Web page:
SOOT IN THE FLUES

Soot in the flues

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March-April issue coming up and I can hardly believe it Middle of March it will be one year already that the magazine is with its new owner and we still have problems in many areas and we ask that you folks bear with us but we really feel things are perkin' along better than those first few months.

The Show Reports are really coming in and we're trying to get them all in the magazines as fast as possible. This goes for the stories also had a few letters inquiring why a story wasn't in Nov. Dec. or Jan. Feb. issue when it had been sent in around October - have patience, please we'll do the best we can, but we cannot put more in than goes in the ordered number of pages for each issue.

And don't forget Fellows, please if you take both magazines - and have been sent an extra September-October Gas Engine Magazine -we'll be most happy to get it back as we are in dire need of them.

I hope you all had a Blessed and Happy Holiday Season and are thriving on the New Year - our Holidays were not so pleasant this year as my Hubby had a heart attack December 17 and was hospitalized for three weeks - he is home now and progressing nicely, but it surely threw everything into a tailspin - and I know many of you will be able to understand how harried our Vacation Days were this year. Ed had been shoveling snow quite awhile, as he has done in all years past, but something went wrong - but we'll not dwell on that now as we are looking forward eagerly to his complete recovery and we are very grateful that it  wasn't much worse. We believe that 'all things work together for good to those that believe in God, and obey his commandments'. So we are truly seeking the Blessing that comes from all adversities. We have much to be thankful for and look ahead to each new day.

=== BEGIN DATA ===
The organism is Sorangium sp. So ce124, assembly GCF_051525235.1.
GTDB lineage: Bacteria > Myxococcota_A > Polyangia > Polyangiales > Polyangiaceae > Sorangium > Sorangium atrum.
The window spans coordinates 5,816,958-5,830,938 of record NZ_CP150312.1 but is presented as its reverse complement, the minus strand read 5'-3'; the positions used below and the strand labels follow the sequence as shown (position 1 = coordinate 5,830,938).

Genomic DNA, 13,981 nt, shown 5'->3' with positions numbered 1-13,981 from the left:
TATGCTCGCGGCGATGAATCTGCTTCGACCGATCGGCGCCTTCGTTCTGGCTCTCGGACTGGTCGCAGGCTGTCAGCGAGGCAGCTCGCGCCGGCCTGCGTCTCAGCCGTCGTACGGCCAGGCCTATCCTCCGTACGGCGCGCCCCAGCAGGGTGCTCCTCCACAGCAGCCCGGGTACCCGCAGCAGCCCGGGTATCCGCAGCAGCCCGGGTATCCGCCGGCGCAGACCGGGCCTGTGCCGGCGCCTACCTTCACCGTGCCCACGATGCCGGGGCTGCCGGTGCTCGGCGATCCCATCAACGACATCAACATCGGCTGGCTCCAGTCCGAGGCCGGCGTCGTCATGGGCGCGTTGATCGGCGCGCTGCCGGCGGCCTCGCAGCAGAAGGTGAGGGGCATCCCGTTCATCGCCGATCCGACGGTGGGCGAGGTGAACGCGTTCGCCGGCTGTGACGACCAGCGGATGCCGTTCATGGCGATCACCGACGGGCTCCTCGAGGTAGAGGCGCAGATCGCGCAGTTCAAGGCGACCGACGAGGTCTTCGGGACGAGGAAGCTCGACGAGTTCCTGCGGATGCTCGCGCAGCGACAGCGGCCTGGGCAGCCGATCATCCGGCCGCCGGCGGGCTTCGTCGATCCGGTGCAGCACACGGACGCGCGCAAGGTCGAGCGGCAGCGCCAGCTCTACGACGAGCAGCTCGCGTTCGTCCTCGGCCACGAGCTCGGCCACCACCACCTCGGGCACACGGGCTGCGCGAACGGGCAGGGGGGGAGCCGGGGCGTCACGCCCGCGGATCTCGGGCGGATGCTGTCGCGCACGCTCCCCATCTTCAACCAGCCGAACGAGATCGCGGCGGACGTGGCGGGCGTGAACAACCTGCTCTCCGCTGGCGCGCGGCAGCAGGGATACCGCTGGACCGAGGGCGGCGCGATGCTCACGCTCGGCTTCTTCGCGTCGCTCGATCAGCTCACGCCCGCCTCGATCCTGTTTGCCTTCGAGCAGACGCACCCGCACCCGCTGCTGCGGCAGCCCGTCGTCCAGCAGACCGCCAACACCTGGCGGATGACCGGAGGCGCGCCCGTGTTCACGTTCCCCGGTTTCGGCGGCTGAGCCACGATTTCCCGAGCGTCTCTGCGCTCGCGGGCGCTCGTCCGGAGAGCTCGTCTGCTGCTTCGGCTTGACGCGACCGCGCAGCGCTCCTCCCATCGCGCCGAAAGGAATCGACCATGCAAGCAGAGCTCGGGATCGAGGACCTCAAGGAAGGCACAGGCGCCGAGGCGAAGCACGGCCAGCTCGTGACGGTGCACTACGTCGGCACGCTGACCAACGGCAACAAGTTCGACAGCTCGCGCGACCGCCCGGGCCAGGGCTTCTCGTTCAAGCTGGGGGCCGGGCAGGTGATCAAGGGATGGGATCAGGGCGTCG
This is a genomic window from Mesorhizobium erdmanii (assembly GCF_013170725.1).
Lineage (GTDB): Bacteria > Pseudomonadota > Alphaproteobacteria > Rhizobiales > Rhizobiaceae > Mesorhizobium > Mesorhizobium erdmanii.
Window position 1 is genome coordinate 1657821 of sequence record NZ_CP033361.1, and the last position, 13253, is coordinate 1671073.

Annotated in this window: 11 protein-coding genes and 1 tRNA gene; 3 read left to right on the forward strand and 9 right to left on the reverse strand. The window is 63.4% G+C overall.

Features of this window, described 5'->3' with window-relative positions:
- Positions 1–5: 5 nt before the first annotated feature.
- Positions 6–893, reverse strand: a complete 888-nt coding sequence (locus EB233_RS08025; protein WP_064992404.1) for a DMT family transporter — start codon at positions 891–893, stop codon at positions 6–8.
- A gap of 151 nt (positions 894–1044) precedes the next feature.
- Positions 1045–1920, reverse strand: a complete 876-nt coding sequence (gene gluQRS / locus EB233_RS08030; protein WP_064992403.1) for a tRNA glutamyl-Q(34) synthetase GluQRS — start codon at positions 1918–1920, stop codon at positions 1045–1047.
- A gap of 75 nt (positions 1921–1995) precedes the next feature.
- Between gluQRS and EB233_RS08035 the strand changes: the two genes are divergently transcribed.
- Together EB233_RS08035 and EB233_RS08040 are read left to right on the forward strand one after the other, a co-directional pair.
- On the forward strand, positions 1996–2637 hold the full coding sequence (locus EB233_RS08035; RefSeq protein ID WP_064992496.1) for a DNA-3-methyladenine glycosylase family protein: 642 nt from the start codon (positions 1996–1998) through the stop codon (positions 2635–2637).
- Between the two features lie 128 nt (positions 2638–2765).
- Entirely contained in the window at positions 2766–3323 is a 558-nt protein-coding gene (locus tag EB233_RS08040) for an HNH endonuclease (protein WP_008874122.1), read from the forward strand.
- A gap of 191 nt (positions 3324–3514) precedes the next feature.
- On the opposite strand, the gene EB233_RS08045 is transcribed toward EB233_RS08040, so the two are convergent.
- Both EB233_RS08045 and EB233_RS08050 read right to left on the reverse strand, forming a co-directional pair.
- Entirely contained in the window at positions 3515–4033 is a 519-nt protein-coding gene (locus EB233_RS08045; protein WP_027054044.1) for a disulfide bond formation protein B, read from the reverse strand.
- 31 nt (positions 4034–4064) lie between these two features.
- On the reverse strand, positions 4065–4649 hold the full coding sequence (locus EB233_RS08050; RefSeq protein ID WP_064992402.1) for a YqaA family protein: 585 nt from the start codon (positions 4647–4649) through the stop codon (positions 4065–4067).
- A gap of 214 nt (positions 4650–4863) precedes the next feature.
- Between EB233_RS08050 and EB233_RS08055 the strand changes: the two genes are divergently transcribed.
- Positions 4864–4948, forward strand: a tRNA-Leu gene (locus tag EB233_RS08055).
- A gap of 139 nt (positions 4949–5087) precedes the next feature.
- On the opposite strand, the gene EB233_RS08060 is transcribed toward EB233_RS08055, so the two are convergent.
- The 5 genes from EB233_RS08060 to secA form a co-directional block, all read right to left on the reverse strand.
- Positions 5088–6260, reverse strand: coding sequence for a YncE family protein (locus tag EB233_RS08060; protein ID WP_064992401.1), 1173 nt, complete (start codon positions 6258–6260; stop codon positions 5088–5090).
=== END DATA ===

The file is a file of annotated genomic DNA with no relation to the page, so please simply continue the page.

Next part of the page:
We have a lot of Reports in this issue, and a few letters so I'm going on to them as I know you folks are always interested in hearing from fellow readers.

From Fred Gertje, Orofino, Idaho comes the following letter:

'On page 34 of Sept. Oct. Iron Men Album is a picture of a Reeves C-C steam engine pulling 10 grain binders. I am wondering if this is a Paul Bunyan setup. I have run grain binders a lot in my time, and I therefore have some comments to make.

A grain binder is a machine that must cut square corners to prevent running over standing grain, and this can only be done with one binder pulled by horses or small tractor. To use such a large outfit, it would be necessary to take one binder and cut a path up and down each corner of a large field so the outfit could turn the corner in round fashion. Having bound out the corners, it would be necessary to haul those sheaves off the field so they would not be run over.

Another matter that puzzles me is how did a binder operator signal the helmsman to stop when necessary if he were very far back from the engine. As every veteran binder operator knows, it is necessary to stop now and then to re-thread the twine or tighten a draper or for other reasons. I do not believe it would be practical to run such an outfit, as no two binders would need attention at the same moment. I noticed that these binders were all right hand. In my lifetime I only saw one binder in use that was right hand, as the operators here wanted to go around the field the same way the plows went. Here in the West we used push binders some, but they were not too popular as they were much rougher on the sheaves than the pull binders, shelling out grain if it was too ripe.'

GLENN HALL, 1620 Sunset, Apt. 226, Waukegan, Illinois 60085 is in the process of restoring an 18 HP Buffalo Pitts steam engine. He would be most happy to hear from any of the readers as to what were the original colors of this engine.

From R. W. SHAW, 179 Trafalgar Street, Goderich, Ontario, Canada comes this most interesting bit of information and it is entitled:

'BIGGEST LITTLE CHURCH IN THE WORLD' IS IN CANADA

Alongside the famed Dinosaur Trail, four miles west of Drumheller, Alberta, Canada stands the 'biggest little church in the world'.

The tiny shrine measures only 12 x 7 feet, yet it is complete in every detail, from 17-foot steeple to miniature stained-glass windows.

The quaint little chapel claims to be 'the biggest', since it can hold 20,000 people a year six at a time! Best of all, travellers are provided with their own self-service sermons. Just push a button, and representatives of 10 different religious denominations automatically deliver a three-minute sermon.